[ 20/11/20 ]
Now we are getting into very speculative territory.
I have only ever had two brief personal conversations with Richard, a total of about 5 minutes. We have exchanged a few emails over the years, and I have watched him at lectures and on videos of debates and lectures for quite a few hours, as well as reading close to everything he has published. I bought a paperback copy of Selfish Gene a few days after it was released and it remains the only book I have read cover to cover twice in a 24 hour period. I found it fascinating, many errors but so much conceptual material. The first time I clearly saw the necessary role of cooperation in the evolution of complexity.
Human beings are the most complex thing we know of.
I have written many computer systems, the largest with over 6MB of source code, and when doing so can hold a couple of thousand variables in working spatial memory, but any real human being is going to be far more complex than anything I can conceive of in working memory at any given instant.
And with those caveats, it does seem to me that the major themes of why Richard is so anti religion come back to a lack of awareness about his own complexity coupled to a deep focus on his particular areas of interest.
Every human being has to start out with simple distinctions, the simplest of which are binaries (which some later turn to polarities, and some into multidimensional topologies). Thus our early awareness lives in a binary world of right/wrong, good/bad, hot/cold, heavy/light, wet/dry, friend/foe etc.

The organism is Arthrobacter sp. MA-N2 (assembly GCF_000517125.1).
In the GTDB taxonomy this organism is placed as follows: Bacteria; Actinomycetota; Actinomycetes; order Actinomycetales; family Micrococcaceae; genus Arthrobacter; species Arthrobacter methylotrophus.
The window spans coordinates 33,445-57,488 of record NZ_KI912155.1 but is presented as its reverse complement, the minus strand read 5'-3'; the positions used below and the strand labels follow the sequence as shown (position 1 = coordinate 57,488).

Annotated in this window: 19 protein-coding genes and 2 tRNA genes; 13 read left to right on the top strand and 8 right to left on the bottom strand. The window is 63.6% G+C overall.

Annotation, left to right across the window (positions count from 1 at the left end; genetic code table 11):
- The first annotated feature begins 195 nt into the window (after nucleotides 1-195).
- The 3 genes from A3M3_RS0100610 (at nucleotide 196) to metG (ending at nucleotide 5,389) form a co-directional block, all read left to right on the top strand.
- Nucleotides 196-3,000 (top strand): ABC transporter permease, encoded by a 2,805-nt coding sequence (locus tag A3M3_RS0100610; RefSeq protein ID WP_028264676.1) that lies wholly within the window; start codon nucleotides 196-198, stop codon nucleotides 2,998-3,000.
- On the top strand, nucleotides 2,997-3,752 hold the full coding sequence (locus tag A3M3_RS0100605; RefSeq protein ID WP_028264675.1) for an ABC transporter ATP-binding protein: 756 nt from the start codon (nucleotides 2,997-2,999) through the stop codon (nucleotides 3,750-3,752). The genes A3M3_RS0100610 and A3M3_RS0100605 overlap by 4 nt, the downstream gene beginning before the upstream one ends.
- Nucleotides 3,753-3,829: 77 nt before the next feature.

It seems clear to me that part of the process of the emergence of the sort of self awareness that most of us have is a sequential recursive process of distinction and dissociation; and we must all necessarily have at base an entity that exists in a world of binary distinctions. It seems to be the primary way most of us bootstrap our conscious awareness into existence, built on a kind of personal original sin as a declarative statement in language.
Some people go through various levels of discipline and training that allow distinction of successive levels of awareness and communication between the multiple levels of systems present within us, but most seem to be aware only of the outermost. Richard seems to be in that class of individuals, unaware of the binary drivers of many of his emotional responses, but very good at rationalizing responses that mask what is really going on, but make interesting stories in and of themselves.
When pressed he will admit of complexity, uncertainty and unknowability, but in practice tends to take a very binary position on many issues that are clearly much more deeply nuanced.